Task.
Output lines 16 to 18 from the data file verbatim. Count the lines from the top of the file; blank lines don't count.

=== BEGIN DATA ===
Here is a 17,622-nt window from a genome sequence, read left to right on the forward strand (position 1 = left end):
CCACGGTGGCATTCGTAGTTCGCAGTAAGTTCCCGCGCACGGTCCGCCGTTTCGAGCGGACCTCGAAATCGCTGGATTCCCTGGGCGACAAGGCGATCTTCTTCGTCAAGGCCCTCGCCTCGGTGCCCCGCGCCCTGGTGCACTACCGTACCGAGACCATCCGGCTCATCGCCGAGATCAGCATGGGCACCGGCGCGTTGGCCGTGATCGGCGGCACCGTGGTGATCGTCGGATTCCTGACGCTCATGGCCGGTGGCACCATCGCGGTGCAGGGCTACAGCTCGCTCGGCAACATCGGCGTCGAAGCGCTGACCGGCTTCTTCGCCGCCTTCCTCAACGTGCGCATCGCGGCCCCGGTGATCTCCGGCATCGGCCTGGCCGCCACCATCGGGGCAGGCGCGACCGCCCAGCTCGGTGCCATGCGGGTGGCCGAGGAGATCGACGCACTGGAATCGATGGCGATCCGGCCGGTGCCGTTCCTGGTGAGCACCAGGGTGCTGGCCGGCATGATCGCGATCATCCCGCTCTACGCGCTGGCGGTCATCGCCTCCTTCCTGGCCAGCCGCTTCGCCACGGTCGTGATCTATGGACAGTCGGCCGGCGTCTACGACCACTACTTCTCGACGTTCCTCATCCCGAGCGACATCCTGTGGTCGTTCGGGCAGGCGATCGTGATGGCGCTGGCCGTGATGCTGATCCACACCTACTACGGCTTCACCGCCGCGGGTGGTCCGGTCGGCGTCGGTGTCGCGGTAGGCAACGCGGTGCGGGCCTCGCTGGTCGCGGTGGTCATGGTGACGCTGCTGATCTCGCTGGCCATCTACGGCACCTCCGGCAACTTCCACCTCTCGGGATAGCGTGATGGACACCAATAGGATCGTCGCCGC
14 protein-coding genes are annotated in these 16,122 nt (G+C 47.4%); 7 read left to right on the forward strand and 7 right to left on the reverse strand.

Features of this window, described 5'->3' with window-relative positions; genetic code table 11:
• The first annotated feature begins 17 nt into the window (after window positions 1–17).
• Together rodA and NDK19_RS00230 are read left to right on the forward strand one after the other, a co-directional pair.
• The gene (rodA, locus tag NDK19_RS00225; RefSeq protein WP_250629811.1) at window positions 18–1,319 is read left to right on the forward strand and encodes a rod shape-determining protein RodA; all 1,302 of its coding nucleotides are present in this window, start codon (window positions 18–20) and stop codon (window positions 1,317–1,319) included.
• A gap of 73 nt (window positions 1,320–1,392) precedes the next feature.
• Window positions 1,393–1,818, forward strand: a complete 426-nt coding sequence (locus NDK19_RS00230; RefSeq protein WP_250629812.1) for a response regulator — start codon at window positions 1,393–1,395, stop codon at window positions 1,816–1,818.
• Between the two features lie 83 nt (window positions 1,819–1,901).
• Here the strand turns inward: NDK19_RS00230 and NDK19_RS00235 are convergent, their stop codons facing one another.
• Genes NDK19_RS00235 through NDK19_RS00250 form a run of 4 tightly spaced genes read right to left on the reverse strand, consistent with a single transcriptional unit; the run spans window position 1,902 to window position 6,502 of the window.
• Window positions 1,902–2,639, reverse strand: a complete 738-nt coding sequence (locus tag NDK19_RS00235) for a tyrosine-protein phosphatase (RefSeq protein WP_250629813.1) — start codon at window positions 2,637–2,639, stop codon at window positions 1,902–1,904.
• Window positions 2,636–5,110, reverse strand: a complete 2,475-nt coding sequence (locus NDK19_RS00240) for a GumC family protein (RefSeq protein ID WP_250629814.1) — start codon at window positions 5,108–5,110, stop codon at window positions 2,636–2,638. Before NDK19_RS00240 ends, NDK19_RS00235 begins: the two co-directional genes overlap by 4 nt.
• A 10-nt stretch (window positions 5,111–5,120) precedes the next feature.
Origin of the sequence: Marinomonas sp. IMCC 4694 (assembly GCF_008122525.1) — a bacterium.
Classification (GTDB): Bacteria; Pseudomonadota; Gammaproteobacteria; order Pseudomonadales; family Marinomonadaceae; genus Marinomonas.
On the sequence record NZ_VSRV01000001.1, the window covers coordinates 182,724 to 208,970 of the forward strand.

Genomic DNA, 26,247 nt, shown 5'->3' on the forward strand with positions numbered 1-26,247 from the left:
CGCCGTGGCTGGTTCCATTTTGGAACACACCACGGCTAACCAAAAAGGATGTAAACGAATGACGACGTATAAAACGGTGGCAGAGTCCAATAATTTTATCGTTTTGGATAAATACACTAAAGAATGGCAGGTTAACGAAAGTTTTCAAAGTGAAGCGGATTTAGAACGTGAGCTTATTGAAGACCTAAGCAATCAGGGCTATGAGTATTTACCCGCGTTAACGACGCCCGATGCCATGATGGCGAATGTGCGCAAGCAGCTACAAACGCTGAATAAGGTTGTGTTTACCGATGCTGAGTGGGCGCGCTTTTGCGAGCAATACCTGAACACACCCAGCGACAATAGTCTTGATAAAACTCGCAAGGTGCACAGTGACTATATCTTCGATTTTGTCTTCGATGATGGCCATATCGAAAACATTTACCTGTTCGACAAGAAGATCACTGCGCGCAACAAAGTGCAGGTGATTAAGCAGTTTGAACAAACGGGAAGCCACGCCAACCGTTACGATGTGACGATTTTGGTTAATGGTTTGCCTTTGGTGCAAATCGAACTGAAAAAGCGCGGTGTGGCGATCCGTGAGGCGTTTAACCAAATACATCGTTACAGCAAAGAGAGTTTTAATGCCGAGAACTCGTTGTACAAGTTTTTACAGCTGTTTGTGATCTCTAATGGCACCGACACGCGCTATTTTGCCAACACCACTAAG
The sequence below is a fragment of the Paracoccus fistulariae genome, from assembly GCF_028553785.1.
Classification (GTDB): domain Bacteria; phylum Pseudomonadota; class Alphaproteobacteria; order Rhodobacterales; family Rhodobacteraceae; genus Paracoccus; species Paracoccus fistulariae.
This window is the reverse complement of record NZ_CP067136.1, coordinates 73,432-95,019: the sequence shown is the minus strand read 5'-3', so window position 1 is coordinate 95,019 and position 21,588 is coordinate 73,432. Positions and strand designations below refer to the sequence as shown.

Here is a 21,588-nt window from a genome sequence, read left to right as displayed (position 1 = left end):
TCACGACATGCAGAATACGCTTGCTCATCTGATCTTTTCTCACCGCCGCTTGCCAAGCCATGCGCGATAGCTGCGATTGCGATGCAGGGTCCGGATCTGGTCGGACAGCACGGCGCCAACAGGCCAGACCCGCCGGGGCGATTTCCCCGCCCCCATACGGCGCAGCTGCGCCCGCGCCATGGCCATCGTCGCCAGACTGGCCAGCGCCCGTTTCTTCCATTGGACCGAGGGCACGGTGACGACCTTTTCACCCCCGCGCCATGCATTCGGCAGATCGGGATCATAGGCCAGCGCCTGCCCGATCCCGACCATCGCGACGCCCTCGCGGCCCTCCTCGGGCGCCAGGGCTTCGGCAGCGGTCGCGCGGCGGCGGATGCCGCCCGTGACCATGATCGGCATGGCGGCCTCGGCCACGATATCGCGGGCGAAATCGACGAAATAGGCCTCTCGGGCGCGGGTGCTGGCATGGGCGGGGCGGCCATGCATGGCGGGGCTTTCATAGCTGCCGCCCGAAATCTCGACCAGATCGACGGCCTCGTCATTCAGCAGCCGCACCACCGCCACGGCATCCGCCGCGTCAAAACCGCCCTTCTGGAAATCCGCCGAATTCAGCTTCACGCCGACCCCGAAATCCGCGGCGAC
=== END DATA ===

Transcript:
Origin of the sequence: Marinomonas sp. IMCC 4694 (assembly GCF_008122525.1) — a bacterium.
Classification (GTDB): Bacteria; Pseudomonadota; Gammaproteobacteria; order Pseudomonadales; family Marinomonadaceae; genus Marinomonas.
On the sequence record NZ_VSRV01000001.1, the window covers coordinates 182,724 to 208,970 of the forward strand.